Happy New Year for the third time. If you didn’t start the year off right, the first two time, here’s your last chance. It’s Songkran. The Thai New Year derived from an ancient Indian Sanskrit Festival.
In days of yore, this was a time when people brought offerings of food to monks in the temple. The monks would bless water and give it to people in return. They would take it home and pour it over each other as a way to spread the blessing.
Somewhere along the way, the celebration evolved into the biggest Thai holiday of the year. For four days days, the normally buttoned up Thais don the brightest floral shirts they can find and let loose. Stacks of loudspeakers line the streets, blaring Thai pop hits. Deep bass hums. By late afternoon, the whole city is thrumming.
The pouring of water has also evolved. Tubs of water line the street. People armed with hoses and water guns moisten passersby. Bands of brothers in pickup trucks with water tanks in the back prowl the street dousing anyone in range. People gather in more central areas for what may be the world’s largest water fight. Water guns fly off the shelves as do protective goggles and waterproof phone cases. Where else can you squirt strangers with water with no retribution, except for a return squirt and a laugh?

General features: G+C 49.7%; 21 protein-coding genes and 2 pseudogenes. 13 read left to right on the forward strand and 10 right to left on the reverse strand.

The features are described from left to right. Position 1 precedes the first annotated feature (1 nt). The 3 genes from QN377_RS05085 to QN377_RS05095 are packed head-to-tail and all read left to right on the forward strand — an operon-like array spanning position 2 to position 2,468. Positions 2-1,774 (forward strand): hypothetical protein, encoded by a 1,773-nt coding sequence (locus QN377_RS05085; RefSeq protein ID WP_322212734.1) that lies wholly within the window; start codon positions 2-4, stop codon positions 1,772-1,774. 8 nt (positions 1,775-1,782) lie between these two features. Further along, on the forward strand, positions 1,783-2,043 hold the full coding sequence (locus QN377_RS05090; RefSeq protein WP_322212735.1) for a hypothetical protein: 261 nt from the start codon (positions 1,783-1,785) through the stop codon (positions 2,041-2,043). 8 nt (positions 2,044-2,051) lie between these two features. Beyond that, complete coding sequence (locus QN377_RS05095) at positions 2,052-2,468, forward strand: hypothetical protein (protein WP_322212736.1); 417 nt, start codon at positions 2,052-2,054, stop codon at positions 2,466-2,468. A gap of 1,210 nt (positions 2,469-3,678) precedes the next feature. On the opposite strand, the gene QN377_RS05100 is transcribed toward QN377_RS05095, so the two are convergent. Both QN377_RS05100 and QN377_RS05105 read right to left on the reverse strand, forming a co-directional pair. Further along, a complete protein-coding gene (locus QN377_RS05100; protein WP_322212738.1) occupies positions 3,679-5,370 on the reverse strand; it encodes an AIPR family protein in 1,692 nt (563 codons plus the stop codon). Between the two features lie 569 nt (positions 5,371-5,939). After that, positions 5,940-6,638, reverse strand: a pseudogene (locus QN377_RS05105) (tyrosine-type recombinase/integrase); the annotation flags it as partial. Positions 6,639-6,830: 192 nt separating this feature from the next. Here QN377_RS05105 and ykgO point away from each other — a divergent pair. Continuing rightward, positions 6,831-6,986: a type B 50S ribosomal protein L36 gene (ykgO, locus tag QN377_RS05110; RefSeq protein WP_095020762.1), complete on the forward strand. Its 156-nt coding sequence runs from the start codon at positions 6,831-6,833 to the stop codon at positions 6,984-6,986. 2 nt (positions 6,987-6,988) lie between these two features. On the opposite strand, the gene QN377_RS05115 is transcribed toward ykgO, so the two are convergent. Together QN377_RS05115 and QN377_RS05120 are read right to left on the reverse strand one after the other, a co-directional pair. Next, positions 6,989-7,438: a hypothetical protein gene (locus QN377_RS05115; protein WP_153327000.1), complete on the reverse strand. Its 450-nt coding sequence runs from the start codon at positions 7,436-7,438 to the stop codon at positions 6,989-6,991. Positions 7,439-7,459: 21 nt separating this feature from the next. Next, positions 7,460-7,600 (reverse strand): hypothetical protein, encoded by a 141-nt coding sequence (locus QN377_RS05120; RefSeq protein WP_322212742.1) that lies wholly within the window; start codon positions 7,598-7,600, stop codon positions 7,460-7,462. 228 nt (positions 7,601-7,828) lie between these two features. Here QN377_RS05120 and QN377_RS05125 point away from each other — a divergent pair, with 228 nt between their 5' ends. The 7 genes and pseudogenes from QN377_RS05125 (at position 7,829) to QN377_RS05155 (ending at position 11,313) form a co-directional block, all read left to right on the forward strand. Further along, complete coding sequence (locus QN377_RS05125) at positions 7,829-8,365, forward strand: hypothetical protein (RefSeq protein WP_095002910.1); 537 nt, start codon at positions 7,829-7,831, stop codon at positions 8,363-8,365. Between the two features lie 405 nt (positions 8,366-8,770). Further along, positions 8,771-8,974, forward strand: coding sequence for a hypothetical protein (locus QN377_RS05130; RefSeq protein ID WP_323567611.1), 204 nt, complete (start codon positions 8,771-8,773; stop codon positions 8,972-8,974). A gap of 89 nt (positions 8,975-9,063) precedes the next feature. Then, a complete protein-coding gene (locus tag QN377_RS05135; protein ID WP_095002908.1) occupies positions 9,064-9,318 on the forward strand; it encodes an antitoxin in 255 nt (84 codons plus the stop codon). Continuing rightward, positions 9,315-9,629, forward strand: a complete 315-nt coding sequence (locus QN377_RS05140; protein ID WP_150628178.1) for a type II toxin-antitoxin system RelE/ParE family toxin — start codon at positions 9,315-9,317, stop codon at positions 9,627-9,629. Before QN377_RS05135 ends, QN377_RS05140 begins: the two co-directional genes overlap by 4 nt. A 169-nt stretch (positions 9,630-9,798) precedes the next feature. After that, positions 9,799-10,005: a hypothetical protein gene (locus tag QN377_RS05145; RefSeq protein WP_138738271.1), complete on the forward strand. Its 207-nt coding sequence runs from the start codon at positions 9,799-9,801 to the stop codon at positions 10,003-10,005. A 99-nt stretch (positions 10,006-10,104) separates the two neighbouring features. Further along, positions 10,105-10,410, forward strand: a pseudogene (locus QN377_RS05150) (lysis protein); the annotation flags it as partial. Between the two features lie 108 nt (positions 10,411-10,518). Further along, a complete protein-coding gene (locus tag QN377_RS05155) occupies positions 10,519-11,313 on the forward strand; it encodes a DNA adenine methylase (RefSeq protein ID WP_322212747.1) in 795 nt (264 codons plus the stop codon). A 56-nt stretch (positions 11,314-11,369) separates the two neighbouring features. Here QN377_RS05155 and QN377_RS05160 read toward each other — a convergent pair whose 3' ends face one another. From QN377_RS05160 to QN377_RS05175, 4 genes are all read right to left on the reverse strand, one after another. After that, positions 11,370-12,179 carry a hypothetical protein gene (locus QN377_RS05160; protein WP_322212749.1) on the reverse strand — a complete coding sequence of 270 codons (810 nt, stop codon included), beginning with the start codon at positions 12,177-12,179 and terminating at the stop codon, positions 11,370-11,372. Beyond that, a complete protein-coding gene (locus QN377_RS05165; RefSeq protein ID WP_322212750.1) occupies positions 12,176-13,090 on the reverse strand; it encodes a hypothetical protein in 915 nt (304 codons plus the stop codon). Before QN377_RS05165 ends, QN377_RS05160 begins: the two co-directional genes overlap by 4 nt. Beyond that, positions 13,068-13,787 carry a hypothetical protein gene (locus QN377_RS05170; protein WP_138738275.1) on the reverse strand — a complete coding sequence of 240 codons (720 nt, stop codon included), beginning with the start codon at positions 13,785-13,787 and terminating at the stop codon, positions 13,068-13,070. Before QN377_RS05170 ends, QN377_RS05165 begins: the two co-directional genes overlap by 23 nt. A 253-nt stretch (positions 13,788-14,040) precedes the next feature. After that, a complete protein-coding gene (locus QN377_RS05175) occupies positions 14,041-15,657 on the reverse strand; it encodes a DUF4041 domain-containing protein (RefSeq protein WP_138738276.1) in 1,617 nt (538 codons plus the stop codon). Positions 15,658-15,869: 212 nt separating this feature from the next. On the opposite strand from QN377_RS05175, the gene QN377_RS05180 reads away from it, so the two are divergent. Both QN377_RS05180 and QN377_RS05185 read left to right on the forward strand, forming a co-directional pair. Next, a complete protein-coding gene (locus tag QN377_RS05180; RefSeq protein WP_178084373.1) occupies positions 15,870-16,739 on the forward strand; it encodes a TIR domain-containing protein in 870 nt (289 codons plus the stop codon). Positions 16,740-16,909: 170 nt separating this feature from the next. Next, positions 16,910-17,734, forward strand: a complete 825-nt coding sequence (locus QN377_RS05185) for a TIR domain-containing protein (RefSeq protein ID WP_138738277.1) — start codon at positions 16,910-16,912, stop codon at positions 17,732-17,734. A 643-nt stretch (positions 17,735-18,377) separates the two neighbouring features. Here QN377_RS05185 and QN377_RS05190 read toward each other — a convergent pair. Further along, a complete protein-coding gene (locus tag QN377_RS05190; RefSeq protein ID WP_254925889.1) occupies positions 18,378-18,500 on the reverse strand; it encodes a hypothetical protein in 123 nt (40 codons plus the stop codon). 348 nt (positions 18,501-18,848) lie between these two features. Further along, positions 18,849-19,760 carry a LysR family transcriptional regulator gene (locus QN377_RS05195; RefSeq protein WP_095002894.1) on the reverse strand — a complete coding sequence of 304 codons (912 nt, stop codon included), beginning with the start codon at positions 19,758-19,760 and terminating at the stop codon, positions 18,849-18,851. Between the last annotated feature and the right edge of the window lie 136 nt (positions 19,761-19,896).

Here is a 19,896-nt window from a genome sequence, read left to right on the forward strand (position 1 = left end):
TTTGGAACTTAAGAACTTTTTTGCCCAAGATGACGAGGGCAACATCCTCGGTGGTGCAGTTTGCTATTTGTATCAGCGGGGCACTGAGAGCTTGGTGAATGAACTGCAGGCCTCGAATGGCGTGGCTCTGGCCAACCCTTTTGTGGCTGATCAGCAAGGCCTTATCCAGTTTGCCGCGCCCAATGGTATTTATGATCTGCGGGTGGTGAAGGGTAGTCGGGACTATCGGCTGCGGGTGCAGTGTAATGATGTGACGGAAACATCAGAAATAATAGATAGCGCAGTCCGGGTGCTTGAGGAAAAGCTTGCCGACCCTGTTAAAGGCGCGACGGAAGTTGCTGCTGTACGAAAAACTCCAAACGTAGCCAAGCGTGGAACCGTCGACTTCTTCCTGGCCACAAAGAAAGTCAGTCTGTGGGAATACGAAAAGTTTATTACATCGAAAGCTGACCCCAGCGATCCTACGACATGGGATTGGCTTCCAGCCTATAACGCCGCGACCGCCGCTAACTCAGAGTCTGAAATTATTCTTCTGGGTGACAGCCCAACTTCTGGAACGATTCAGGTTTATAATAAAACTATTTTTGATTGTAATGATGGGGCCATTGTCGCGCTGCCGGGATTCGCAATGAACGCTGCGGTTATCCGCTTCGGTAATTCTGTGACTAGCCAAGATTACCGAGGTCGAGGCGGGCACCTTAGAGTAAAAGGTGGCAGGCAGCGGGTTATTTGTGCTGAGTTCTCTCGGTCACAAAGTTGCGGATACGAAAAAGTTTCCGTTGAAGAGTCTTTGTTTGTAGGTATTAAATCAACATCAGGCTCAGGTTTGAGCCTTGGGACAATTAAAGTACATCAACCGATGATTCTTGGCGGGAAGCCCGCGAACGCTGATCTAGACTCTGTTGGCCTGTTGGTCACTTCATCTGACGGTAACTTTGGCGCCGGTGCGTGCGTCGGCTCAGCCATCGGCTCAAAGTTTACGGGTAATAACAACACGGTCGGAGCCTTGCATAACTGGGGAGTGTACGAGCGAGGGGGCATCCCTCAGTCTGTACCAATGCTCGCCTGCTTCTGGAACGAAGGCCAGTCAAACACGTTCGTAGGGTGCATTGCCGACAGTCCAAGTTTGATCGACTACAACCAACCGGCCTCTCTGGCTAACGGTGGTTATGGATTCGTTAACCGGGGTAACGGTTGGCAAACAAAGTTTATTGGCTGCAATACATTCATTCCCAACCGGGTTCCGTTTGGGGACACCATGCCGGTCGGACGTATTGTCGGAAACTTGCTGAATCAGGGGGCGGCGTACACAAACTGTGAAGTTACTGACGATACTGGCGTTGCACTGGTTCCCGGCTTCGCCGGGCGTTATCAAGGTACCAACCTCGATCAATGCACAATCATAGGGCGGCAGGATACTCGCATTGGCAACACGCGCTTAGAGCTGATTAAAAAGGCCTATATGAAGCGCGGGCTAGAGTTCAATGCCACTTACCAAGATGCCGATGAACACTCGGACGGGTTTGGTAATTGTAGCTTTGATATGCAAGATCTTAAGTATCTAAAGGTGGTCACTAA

Entrepreneurs sell water refills for a quarter. As the temperatures soar into the triple digits, the blocks of ice floating in the refill tubs are a welcome addition. When they aren’t refilling, they too are tossing cups of water at the crowd. The drains can’t handle the amount of water that people are dumping on each other. The streets are ankle deep in places.
No one is totally safe, if you’re one the streets, you’re a target from around noon until after midnight. In the morning, balconies are lined with floral shirts hung out to dry for the next day.
Photos below are from our day in the Silom area of Bangkok. 250,000 people gathered for the world’s biggest squirt gun fight.